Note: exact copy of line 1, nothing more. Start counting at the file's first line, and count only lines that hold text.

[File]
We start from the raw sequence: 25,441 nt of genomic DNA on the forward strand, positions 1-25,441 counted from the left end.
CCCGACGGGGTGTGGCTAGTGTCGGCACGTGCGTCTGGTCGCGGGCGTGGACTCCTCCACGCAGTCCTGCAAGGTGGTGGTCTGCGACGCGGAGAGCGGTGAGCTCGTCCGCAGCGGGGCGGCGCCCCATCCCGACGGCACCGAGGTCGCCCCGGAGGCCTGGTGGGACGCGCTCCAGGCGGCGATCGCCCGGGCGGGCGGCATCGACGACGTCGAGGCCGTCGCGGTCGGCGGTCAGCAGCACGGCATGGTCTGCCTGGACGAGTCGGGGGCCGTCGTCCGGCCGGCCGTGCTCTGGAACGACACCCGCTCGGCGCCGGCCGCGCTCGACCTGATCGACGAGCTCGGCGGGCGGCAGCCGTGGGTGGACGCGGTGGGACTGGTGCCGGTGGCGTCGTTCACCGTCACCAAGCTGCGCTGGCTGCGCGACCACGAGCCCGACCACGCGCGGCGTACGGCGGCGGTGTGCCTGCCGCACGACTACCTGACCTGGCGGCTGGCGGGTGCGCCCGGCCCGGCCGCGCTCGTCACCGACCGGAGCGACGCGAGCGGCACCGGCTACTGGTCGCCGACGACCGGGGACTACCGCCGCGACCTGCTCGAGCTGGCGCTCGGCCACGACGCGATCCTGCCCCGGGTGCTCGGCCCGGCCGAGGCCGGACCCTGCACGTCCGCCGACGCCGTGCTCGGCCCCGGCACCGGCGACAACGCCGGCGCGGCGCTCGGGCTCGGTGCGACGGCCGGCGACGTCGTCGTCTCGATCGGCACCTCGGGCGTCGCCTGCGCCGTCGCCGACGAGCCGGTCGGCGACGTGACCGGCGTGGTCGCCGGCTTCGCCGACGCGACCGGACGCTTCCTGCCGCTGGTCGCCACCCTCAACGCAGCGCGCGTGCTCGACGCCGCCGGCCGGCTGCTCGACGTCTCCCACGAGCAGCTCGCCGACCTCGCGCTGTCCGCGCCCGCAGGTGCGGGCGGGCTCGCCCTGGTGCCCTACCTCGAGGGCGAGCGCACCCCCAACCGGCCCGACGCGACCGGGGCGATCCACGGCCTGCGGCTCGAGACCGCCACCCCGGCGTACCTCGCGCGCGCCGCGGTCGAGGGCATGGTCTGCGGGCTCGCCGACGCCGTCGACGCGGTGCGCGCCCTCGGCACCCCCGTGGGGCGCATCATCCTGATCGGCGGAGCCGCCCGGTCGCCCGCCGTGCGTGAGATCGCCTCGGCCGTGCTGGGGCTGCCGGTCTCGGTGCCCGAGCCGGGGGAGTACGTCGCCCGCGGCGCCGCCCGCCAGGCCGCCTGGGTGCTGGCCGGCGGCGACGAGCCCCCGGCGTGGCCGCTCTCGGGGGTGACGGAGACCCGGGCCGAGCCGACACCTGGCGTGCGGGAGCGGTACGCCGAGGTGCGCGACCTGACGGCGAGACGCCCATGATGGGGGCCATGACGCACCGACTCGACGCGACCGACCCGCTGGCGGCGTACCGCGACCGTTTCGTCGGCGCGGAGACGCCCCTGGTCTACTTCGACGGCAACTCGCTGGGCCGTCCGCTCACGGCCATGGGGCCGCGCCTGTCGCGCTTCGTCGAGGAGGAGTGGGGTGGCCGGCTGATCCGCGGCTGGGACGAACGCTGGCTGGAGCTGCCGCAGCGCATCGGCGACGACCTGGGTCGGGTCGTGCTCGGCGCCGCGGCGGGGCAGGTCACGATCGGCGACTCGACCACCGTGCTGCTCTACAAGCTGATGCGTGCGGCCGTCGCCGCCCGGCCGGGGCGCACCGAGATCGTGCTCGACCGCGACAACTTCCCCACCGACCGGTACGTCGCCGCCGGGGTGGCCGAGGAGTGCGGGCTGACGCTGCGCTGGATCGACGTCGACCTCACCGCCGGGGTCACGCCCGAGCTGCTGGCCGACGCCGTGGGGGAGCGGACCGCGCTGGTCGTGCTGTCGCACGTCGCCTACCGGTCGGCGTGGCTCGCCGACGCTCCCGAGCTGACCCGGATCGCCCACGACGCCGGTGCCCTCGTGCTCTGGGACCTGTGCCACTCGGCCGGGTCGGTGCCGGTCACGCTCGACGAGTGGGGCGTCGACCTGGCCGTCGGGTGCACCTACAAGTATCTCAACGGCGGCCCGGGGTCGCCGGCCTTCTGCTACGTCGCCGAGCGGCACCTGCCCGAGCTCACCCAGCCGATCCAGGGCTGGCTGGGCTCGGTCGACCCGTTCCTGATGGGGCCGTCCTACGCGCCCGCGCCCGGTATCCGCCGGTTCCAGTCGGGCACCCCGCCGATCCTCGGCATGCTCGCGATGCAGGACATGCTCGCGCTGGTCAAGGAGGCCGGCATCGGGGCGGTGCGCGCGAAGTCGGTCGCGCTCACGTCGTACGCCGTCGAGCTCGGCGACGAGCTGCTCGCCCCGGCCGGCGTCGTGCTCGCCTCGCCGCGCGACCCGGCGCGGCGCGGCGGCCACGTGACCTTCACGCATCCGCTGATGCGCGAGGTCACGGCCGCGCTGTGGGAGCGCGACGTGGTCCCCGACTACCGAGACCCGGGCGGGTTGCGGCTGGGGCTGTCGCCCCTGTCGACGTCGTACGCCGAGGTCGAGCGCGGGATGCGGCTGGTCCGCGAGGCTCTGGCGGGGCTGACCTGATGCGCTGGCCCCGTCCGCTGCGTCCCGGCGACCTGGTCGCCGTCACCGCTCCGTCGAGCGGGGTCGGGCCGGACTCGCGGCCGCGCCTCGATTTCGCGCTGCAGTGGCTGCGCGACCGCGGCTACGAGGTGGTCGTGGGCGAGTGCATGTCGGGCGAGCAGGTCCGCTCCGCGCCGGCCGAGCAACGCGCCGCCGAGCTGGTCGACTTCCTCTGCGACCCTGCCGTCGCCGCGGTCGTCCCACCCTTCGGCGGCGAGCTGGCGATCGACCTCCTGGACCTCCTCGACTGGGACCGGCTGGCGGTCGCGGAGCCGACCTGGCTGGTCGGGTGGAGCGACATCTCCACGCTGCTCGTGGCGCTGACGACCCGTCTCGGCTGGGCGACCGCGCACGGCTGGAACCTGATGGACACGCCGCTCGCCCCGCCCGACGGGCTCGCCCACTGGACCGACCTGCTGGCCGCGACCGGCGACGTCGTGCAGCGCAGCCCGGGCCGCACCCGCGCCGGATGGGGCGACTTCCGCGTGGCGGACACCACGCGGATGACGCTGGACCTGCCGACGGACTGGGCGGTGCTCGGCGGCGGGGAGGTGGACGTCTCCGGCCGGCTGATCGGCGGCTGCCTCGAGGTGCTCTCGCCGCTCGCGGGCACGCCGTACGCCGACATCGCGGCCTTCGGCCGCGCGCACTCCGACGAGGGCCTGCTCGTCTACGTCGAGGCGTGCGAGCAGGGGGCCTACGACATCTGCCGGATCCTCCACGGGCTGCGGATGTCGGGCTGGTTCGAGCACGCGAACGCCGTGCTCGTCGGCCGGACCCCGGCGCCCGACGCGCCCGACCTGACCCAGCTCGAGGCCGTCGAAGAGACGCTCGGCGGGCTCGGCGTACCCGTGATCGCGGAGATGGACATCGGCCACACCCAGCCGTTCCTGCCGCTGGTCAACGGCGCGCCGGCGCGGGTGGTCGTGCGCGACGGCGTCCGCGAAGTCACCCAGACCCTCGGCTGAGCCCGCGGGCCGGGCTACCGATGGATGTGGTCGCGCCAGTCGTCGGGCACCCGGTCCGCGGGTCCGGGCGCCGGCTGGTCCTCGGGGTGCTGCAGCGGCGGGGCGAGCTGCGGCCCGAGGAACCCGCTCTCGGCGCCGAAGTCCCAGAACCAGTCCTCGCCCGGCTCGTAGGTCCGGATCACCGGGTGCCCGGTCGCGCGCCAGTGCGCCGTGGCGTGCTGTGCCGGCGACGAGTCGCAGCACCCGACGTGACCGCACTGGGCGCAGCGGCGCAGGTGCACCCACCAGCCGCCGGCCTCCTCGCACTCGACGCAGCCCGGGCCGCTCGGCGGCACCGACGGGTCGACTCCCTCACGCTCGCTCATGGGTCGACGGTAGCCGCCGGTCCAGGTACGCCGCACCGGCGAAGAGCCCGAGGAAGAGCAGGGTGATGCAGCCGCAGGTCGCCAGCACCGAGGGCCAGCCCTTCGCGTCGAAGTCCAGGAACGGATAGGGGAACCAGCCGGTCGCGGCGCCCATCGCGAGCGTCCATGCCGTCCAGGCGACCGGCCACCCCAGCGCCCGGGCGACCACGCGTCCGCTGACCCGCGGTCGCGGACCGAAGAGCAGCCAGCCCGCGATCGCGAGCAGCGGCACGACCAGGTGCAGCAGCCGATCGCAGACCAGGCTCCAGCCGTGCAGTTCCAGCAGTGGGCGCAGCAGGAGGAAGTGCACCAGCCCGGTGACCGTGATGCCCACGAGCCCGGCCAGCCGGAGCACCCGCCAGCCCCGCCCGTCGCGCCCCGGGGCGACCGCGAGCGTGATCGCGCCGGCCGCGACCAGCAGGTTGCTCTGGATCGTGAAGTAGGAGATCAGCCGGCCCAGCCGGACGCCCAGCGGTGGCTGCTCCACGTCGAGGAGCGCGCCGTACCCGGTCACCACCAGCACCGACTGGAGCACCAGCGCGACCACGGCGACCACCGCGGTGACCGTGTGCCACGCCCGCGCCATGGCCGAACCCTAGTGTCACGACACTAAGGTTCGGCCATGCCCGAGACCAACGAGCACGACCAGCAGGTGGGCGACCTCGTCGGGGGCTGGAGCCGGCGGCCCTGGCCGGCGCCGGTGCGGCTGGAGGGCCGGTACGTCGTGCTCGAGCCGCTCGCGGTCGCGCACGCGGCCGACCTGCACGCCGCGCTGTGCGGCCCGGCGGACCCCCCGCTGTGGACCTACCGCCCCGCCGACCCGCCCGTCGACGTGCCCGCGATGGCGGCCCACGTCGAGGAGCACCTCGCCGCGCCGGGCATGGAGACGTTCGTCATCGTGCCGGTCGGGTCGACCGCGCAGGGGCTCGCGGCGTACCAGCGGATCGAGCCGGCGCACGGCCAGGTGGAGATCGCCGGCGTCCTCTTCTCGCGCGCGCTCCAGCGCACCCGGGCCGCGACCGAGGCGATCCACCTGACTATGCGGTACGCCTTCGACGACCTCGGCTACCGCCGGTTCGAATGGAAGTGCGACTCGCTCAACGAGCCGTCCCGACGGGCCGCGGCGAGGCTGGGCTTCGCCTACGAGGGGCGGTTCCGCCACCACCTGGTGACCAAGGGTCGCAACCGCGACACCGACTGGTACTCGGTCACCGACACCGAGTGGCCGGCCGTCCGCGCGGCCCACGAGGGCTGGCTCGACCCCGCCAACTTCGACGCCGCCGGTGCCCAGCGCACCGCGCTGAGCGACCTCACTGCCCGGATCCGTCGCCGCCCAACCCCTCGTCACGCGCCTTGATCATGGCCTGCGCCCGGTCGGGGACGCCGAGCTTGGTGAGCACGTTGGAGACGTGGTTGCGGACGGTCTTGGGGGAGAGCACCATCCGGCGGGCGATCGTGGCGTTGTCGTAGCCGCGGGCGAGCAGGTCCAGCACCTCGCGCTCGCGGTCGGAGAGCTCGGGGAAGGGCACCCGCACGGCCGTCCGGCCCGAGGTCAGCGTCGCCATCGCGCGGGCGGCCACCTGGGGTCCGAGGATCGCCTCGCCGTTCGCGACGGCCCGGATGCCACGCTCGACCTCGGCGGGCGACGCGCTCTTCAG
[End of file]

We start from the raw sequence: 25,441 nt of genomic DNA on the forward strand, positions 1-25,441 counted from the left end.